Why I Rock
After attending a free rock concert, I felt my usual melancholy once I realized that it was over. But this time, I decided to decipher it, while I waited for the ringing in my ears to dissipate. For more than thirty years, I have loved attending rock concerts and meeting bands, the perpetrators of the sound. If a good rock show is playing my town, or a town that I can get to in a few hours, I will spend months anticipating the event. If it is one of my favorite bands, I will count down the days like a little girl waiting for Christmas. On the day of the show, I will spend extra time getting ready, putting on the outfit that I picked out days earlier, spritzing my favorite scent, and gliding my favorite hair product on my natural curls. And of course, this is all done to the accompaniment of a CD or cassette (yes, I still have them) of that night’s headliners.
I will join my friends, who may already be with me if it is an out-of-town show and we have rented a hotel room. In town, we will drive to the club, theatre or arena or meet at the door. If I am alone, I head to the venue early, pumped up and ready to enjoy the show. When the lights go down, my heart speeds up. I scan the dark stage for the first glimpse of a favorite musician. The first chord is strummed or the first drumbeat is struck, the lights come on – and away we go! If it is a good show, the band and the audience unite, taking each other to a higher level. When the band is cooking and the crowd is sailing along on the sight, sound, and feel of the music and the band, there is nothing better.
After the show, the excitement level drops somewhat, but I still feel invigorated. I don’t want it to end. Maybe we’ll meet the band. Maybe we’ll just spend the evening reliving the show, comparing notes over drinks or a late night snack. But I never want to just go home after a show. I still want to rock. So we stand by the backstage door, waiting for the band. I’m always afraid to speak, awed by the talent of these alchemists who add so much to my life. Or maybe we’ll go to the hotel bar, watching the door to see if anyone interesting comes through. Or maybe it’s just walking around among the crowd, hanging with other fans that are too high, literally or figuratively, to go home. Even though I might make jokes with girlfriends about the physical attributes of some of my favorite musicians, it’s not really about sex. Let’s face it — I’m neither young, tall or blonde nor young, petite and exotic, so my chances of bagging a rock star are slim to none, unless the venue is a retirement home. But that’s not the fun part, anyway. That’s not the mystery. It’s the music that’s important, not the composition of the messenger. When a band is good, I want to know why – how do they do it? Where do those sounds come from? How did you capture them – take them from the ether and put them in your mind, hands, and feet? I want them to tell me all about it, why they give up their families, their friends, and what others consider a conventional lifestyle to follow the music, to live on the road, traveling thousands of miles just to play for two hours each night. Why do some do it for twenty or thirty years or more?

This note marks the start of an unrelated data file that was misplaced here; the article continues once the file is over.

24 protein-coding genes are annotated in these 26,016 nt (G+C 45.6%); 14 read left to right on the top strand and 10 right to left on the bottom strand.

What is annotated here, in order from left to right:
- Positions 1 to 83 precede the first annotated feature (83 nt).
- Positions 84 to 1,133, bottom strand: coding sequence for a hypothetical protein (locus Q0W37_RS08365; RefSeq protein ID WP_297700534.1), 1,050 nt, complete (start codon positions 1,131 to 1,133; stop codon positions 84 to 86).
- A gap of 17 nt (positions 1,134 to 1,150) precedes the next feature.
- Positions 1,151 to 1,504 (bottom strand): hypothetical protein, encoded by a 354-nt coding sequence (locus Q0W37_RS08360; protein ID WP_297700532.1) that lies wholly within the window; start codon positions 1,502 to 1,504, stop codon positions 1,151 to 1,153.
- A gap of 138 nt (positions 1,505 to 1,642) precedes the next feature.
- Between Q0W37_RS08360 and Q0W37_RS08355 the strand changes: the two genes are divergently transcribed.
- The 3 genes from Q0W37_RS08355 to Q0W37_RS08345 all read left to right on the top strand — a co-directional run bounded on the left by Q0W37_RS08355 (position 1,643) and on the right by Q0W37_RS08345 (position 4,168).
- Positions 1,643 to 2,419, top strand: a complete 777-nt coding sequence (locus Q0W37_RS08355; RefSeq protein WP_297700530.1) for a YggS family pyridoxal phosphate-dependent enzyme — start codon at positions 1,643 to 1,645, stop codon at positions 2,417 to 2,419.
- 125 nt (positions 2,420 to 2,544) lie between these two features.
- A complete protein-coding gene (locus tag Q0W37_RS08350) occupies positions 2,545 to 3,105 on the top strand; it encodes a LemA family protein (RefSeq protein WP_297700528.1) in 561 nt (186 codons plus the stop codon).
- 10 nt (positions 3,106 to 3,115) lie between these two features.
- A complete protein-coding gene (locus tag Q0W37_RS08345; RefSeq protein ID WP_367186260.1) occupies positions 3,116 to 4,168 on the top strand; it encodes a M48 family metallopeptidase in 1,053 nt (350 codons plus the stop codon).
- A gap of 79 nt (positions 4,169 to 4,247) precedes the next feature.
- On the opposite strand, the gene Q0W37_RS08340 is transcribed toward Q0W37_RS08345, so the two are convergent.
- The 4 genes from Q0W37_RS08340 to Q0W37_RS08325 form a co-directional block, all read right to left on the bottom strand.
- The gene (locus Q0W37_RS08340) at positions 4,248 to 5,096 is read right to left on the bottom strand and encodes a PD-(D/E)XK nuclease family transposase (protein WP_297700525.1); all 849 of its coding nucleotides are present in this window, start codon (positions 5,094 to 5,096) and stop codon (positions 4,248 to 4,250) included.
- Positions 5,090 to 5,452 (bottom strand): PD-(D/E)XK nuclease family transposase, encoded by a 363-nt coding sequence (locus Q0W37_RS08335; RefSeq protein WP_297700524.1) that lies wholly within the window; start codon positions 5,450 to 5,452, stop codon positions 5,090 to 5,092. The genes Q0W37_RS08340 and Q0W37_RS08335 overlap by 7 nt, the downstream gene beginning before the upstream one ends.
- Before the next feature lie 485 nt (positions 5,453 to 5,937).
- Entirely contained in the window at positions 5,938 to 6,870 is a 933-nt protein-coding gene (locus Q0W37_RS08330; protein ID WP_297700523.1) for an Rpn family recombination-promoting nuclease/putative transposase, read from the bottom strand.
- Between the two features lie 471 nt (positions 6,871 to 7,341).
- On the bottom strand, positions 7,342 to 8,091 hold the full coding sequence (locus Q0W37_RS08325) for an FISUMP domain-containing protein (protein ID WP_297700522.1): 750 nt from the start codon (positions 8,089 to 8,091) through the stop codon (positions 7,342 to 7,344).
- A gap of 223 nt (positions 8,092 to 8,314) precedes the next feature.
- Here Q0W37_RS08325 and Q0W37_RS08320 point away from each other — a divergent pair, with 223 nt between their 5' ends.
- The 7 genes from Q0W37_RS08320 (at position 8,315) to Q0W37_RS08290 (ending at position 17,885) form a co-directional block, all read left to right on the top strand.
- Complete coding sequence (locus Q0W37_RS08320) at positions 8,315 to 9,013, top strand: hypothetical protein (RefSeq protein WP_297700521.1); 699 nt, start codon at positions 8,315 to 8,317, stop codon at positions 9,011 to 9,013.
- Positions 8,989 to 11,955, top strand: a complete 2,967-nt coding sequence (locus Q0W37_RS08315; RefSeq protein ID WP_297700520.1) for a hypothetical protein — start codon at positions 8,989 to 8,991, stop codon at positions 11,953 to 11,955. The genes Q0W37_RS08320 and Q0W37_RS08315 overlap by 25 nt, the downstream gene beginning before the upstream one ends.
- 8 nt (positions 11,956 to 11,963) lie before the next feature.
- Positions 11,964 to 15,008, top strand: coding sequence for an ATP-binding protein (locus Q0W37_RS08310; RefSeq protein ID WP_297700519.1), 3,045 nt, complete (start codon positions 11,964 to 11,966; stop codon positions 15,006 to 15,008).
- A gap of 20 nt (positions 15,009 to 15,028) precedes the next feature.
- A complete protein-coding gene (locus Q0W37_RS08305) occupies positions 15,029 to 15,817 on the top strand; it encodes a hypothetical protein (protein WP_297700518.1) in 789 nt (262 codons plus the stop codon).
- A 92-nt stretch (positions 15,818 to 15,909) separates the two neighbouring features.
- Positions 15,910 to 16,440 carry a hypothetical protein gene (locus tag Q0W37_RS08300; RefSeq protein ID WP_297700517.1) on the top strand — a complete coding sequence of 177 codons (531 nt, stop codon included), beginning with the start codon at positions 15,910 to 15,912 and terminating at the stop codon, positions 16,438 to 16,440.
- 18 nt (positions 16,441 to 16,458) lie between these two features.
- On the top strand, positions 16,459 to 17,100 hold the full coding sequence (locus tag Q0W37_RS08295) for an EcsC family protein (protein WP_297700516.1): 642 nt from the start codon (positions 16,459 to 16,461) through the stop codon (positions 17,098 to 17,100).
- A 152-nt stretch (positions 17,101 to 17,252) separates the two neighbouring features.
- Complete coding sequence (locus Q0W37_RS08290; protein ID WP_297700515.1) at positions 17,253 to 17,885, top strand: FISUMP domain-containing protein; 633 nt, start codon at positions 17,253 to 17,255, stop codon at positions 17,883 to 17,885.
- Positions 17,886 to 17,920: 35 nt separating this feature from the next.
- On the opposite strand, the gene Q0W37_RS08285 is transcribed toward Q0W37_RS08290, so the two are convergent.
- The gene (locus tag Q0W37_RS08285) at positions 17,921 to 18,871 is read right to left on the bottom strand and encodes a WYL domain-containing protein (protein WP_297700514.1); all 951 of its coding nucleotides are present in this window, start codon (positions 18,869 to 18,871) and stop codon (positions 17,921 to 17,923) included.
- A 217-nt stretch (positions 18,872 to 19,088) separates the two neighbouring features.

But why do I rock? If I had unlimited discretionary income, I would go to at least three rock concerts a week. If my favorite bands were on tour, I would follow them from town to town, like I used to go to Dead shows back in the day. Rock music makes me happy; it makes my life worth living. The right sound must stimulate a pleasure point in our brains, like a drug or a touch from our one true love. I can’t imagine a world without live music. I wouldn’t want to exist without feeling the omnipresent rumble of a bass, the aural assault of a lead guitar, or the primal pounding of a drum. Others may live for classical or rap or country, but for me, only rock will do. It is essential as the air that I breathe, the water that I drink or the blood that courses through my veins with the rhythm of my heartbeat.
Of course, this doesn’t answer the question. There is no answer, I guess. It is what it is. In the words of the late, great, Ronnie James Dio – “We rock!”